Do you want to tell the story of the geographic development of the Catholic Church? At every significant turning point you will encounter the great religious Orders. In every era they have played a decisive, sometimes even an exclusive role because they have been the only missionaries. And those great evangelizing bishops Cyril and Methodius, Boniface and so many others were no exception. They were either monks or religious before they became bishops.

In both Eastern and Western Europe, monasticism has been inseparable from the evangelization of the rural areas. In France, Great Britain, Italy and Russia, to mention only four countries, theirs was a decisive role. Later on, others would take on the task as new horizons opened up, as new routes by land and sea led to more distant places and as the conquest of new continents began to take shape. If you read a history of the missions you will be astonished at the boldness of the apostles of the Kingdom of God, both men and women, in every epoch. As soon as soldiers and traders adventured forth, the missionaries followed in their footsteps. And the latest comers were the most willing to serve and the boldest in seeking the new worlds.

Take the Mendicant Orders, for example: they kept venturing farther and farther, even to China as early as the 13th century. Did someone discover the two Americas? Religious very quickly took over, and newly founded Regular Clergy like the Jesuits vied with the Mendicant Orders.

Did France and England fling themselves at Africa to cut out immense colonial empires? The missionaries followed, Anglicans and Methodists here, Catholics there. Mowed down in great numbers, sometimes soon after they arrived, they did not give up. Others set out to take their place. And in this way they conquered the terrain foot by foot for Jesus Christ in places where others sought to implant their country’s flag. And there was a new flowering both of women’s and men’s Congregations mobilized in turn by Africa.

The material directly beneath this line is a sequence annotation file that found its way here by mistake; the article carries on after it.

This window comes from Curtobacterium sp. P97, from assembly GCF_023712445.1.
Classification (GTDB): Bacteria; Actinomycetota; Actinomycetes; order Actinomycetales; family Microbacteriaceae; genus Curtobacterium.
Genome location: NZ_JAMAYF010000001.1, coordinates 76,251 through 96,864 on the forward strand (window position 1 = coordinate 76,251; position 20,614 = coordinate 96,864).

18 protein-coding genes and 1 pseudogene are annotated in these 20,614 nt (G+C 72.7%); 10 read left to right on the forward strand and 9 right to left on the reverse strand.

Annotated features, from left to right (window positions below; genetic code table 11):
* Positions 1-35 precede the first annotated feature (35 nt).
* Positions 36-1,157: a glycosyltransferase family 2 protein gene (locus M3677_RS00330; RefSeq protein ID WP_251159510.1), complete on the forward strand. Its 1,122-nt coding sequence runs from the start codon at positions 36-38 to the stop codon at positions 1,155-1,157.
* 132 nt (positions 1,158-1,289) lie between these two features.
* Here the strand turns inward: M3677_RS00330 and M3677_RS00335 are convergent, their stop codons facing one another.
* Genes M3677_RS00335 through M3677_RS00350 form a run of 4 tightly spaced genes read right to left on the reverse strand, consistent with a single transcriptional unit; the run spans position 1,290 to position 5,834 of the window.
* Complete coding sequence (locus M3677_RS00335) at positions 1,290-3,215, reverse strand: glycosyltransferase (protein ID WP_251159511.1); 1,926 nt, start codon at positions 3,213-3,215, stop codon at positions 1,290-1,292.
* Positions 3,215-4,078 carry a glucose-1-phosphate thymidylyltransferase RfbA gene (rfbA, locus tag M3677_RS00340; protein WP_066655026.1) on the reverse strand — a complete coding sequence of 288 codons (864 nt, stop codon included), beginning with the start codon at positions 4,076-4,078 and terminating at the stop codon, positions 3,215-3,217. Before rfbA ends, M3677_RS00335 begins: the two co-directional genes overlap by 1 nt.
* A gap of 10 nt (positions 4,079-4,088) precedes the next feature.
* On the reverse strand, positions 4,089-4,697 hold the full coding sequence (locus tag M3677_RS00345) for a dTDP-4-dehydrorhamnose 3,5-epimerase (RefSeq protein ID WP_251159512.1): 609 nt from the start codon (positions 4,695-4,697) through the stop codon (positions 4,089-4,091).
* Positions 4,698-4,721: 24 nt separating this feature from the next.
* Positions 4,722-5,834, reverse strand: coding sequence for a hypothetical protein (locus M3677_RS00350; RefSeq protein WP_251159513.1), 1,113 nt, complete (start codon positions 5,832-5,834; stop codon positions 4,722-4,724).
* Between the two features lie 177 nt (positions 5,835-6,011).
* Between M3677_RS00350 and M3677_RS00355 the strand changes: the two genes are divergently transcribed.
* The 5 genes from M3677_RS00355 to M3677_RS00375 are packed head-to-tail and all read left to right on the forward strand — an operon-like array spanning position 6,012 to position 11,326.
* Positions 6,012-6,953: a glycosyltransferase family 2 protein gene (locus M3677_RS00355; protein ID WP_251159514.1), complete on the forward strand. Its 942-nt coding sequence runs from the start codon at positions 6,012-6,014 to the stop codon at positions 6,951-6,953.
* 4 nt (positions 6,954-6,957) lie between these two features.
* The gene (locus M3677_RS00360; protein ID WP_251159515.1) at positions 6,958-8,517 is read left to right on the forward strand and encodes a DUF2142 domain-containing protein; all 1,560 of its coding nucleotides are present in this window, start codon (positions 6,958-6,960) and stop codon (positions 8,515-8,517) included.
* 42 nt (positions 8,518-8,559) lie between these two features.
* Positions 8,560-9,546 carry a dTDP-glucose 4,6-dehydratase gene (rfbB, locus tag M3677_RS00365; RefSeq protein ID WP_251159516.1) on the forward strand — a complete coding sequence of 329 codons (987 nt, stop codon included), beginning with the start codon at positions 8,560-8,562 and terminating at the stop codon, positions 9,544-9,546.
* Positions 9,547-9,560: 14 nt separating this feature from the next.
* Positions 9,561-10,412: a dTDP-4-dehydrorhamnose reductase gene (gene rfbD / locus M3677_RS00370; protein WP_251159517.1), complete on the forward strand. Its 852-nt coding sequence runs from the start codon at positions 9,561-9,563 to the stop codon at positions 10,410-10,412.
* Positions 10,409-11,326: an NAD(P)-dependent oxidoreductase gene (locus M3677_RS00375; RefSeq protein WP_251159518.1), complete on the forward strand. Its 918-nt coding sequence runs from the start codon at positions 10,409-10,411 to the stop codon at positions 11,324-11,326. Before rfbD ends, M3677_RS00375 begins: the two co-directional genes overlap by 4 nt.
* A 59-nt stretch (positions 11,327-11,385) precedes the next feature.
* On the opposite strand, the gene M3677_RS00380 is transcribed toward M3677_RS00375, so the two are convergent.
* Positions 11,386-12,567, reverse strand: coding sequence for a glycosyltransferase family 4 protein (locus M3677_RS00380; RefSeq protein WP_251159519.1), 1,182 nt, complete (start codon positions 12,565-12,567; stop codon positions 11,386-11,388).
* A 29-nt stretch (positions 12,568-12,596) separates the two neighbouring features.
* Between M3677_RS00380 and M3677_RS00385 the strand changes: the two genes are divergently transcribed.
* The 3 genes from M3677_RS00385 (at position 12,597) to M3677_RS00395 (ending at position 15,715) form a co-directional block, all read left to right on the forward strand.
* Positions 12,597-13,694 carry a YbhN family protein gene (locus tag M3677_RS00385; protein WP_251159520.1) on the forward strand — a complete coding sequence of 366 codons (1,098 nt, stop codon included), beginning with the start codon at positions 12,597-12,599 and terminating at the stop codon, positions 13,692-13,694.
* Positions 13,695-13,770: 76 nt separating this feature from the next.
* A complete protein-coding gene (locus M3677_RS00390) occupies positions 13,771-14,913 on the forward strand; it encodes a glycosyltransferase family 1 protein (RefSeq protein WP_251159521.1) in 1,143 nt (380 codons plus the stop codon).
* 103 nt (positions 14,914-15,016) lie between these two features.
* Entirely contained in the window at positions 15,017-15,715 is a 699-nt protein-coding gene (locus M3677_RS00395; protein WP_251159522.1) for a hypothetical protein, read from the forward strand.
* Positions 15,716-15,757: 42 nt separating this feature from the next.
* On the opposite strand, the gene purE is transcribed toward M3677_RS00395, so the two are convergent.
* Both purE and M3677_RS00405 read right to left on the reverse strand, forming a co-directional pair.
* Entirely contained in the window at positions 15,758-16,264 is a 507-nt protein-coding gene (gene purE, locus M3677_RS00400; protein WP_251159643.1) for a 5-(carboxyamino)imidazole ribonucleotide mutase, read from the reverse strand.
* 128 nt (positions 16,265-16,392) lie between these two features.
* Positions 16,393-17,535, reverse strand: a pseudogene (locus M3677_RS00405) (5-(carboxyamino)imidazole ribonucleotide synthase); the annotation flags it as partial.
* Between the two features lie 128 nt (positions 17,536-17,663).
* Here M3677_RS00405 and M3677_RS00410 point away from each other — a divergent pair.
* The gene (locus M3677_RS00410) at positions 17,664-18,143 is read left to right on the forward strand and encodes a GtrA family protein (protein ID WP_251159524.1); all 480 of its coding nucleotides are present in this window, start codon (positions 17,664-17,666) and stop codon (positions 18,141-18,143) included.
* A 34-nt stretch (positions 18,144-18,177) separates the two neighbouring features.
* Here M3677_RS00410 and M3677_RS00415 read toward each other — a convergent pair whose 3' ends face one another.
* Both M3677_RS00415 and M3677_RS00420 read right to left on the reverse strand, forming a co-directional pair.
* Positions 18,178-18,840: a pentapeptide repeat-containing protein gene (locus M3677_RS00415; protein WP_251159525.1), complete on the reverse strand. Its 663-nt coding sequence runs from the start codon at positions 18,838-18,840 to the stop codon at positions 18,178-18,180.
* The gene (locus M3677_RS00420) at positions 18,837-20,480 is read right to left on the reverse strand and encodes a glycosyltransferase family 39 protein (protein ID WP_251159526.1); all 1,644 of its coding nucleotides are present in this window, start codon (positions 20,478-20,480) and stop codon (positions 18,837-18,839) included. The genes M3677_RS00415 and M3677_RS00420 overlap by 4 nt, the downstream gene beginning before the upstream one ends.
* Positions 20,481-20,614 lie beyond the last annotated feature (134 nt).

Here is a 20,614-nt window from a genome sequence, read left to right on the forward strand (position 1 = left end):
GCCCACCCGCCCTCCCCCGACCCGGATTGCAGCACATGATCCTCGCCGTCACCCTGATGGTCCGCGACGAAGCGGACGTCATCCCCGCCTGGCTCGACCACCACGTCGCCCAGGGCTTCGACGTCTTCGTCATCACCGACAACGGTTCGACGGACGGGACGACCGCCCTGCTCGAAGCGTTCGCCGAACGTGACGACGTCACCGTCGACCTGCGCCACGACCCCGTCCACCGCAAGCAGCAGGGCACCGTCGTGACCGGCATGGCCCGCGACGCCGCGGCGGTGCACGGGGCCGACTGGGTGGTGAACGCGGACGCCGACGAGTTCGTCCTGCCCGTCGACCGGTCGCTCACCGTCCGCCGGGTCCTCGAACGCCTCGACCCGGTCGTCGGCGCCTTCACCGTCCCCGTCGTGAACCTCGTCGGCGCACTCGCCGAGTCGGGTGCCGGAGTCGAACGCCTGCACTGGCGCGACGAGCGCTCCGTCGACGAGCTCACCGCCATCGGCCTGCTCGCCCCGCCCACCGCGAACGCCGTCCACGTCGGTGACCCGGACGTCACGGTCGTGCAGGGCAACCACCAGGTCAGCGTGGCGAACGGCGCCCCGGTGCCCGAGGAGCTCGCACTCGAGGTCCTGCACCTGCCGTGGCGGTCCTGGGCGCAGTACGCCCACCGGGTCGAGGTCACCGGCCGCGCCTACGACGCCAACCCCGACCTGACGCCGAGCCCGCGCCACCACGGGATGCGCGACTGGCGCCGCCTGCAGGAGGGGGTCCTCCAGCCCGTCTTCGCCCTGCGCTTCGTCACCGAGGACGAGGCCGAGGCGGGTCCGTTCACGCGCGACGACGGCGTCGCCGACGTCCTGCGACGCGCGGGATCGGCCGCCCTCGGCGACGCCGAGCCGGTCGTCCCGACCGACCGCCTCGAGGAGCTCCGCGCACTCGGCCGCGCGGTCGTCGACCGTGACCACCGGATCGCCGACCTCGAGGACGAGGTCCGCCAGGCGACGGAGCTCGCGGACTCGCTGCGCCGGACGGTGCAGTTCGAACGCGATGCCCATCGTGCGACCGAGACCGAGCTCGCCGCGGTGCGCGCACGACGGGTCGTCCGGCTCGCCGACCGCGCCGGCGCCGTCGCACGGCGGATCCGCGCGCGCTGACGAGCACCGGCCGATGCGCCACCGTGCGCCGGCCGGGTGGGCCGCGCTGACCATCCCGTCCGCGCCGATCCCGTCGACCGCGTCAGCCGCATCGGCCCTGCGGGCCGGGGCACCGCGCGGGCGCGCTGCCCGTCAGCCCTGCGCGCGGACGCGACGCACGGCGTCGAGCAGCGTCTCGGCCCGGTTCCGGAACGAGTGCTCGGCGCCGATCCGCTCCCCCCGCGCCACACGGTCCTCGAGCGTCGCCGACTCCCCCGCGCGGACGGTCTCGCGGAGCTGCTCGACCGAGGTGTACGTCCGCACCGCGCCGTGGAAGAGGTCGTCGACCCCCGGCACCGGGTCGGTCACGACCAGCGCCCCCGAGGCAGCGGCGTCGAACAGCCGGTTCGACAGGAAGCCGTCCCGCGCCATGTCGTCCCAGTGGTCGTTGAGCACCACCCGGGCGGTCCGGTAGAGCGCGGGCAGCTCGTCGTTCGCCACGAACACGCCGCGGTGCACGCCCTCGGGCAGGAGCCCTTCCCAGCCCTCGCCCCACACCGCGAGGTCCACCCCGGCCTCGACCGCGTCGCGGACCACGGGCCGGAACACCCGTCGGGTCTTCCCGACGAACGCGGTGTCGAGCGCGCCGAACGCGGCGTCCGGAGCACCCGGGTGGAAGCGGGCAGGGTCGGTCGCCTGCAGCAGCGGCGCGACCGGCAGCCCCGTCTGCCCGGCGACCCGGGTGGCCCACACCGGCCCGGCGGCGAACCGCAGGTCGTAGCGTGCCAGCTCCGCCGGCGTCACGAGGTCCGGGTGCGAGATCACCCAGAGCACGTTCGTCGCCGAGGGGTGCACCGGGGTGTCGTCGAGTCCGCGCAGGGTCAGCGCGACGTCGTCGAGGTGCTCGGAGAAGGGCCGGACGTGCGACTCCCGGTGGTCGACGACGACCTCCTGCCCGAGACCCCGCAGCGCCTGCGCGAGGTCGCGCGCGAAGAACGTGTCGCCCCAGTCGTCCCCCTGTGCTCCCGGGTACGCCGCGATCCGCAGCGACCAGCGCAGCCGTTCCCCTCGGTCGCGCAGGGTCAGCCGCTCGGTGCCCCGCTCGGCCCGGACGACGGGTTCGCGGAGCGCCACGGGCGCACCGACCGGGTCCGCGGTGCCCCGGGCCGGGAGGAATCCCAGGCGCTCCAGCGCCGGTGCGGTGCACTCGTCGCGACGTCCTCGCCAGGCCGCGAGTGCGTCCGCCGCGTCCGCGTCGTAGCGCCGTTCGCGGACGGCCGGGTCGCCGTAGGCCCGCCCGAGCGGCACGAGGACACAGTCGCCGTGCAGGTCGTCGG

The Church owes a great deal to men and women religious. Without them she would not be what she is today. She would limit herself to the old continent. The young churches would not have a place of equality with their elder sisters who are rich with centuries of history. And religious life itself would not have been profoundly renewed in this adventure of faith. It would have failed to accomplish its mission.

For the Church’s mission has always been to open up new paths leading to Jesus Christ. To draw peoples to him by revealing him as their Savior. To raise up the Church where she does not yet exist and to root her in soil where she can grow. Indeed, the religious way of life is well adapted to such an adventure: the religious have no family, no ties, while enjoying the support of an international group. But where do they draw the sacred fire that enables them to lose their life for this? In God. Do not look anywhere else. The wellspring of mission is love. Their passion is the Kingdom of God.

Mission, a Preferred Endeavor at Assumption

Anyone who believes that at Assumption “foreign missions” are an afterthought not originally foreseen does not know the first Constitutions. The 1855 Constitutions list, along with teaching, the publication of books, works of charity and retreats, “the foreign missions and the destruction of schism and heresy.” The 1865 Constitutions add to the foreign missions: “and everything relating to them.” In the words of the commentator, this signifies “all the missionary works to raise funds or recruits in Christian countries...and also the work of the Propagation of the Faith for the foreign missions of which Father d’Alzon was the diocesan director in Nîmes.”

The instruction to the General Chapter of 1868, a major text of our Founder, is still more specific. It is, he says, the love of the Church which inspires in hearts another love, which drives them to witness to Christ to the very ends of the earth. “Yes,” he says, the foreign missions are our ambition. By what providential choice has it happened that, as few as we are, we have already formed missionaries? He then speaks of the foundation of the Oblate Sisters of the Assumption, who are so closely associated with the missions: “My daughters, you will go overseas.” Then speaking of their intention “to be sanctified like us in an immense and apostolic love of the Church,” he adds: “Their hallmark, in this matter, goes deeper than ours.